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Coroner to re-examine suspicious death

Under pressure from national experts and the Seattle Post-Intelligencer, Kitsap County Coroner Greg Sandstrom said he’s been taking a second look at the 1997 death of a Bremerton-area toddler.

“We always investigate any new evidence that comes into the office,” Sandstrom said. “We’re reviewing the case.”

At least two physicians, contacted by the P-I, believe the child’s death could have been a homicide, rather than an accidental death as indicated in the autopsy report.

Sandstrom said his office began talking with other experts and reviewing the case about a year ago, when the newspaper first questioned the results of that first investigation into the death of Alijah Tate, calling on the opinions of other experts in the field.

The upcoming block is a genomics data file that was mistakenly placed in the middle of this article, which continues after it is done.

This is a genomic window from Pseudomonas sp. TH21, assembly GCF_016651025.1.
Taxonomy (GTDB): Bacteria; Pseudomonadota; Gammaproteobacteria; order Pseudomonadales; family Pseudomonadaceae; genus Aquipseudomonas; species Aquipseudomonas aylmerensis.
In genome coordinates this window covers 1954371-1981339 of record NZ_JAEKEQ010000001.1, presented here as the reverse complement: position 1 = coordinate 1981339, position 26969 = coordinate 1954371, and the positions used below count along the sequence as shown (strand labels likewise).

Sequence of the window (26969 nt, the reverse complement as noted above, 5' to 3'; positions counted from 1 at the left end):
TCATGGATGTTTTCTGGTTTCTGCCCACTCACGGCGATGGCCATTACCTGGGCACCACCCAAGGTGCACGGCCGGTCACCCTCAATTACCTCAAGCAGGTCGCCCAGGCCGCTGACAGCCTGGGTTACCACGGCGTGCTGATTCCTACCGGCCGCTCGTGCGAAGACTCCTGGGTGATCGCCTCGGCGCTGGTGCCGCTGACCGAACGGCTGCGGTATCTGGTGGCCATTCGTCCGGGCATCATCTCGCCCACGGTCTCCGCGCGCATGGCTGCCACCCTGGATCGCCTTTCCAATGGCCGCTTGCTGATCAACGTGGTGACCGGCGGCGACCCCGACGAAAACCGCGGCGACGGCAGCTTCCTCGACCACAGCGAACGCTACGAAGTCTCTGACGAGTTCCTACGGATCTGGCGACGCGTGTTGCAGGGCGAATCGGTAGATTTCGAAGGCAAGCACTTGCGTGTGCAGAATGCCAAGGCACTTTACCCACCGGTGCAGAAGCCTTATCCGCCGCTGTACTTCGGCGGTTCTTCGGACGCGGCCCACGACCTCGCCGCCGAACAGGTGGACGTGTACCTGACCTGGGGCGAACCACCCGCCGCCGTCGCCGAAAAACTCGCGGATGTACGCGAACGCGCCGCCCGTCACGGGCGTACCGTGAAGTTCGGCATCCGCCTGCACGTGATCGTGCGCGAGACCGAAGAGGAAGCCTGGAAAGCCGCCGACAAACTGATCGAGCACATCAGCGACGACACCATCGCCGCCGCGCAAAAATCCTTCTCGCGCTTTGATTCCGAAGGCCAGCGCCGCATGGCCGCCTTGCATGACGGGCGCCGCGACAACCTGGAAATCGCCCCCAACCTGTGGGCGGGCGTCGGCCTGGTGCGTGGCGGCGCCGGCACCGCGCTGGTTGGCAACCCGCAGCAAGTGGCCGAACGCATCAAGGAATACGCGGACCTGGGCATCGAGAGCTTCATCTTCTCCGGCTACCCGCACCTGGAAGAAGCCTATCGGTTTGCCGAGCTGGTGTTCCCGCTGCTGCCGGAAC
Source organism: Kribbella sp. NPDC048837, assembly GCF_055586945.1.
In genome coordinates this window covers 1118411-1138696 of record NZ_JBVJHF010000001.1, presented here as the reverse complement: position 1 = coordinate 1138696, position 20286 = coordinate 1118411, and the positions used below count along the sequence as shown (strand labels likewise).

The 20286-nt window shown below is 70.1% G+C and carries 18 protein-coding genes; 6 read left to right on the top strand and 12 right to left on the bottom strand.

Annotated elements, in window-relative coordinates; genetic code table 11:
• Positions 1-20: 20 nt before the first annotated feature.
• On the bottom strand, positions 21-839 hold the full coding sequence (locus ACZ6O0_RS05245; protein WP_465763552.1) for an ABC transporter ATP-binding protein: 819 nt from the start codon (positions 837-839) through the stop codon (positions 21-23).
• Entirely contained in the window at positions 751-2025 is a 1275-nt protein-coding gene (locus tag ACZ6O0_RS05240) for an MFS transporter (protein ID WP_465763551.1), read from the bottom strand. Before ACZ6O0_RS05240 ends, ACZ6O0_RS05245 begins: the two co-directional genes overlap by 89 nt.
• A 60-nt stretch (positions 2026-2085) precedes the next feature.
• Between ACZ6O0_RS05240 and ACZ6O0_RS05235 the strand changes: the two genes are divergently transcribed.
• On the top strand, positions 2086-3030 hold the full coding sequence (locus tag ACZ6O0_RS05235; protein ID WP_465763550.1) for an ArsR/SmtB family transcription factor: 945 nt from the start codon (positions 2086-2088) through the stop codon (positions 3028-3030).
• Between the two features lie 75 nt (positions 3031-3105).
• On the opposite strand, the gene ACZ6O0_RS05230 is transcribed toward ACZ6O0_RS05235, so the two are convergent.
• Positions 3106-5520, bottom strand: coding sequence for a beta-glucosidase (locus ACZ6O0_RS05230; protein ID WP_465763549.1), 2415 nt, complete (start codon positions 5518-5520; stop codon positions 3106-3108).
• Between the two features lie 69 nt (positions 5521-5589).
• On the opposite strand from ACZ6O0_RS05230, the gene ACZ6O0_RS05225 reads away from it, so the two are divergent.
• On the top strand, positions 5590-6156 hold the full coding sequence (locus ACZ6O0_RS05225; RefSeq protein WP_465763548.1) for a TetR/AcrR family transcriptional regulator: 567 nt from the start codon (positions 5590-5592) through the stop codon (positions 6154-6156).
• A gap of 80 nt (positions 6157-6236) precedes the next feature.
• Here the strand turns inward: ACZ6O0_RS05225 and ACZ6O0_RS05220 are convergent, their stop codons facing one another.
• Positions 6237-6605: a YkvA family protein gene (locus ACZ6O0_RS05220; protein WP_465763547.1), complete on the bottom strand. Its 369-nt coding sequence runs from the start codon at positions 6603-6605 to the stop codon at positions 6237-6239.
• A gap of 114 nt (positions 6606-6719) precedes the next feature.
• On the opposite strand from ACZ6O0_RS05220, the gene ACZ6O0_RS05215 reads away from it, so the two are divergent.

Tate was 1 and a half years old when he died.

Emmanuel Lascina, a privately contracted forensic pathologist for Kitsap County, determined in 1997 the boy died after choking and vomiting on mashed potatoes.

His mother’s boyfriend tried to revive him, resulting in a head injury, according to the report.

Kitsap County’s coroner at the time was Ted Zink.

Although Sandstrom was a deputy coroner at the time, the Tate case wasn’t under his purview, he said. Sandstrom first took office in 1999.

“I am kind of acting as a Monday quarterback here,” Sandstrom said.

It is not clear how long it will take Sandstrom to re-examine the evidence surrounding Tate’s death.

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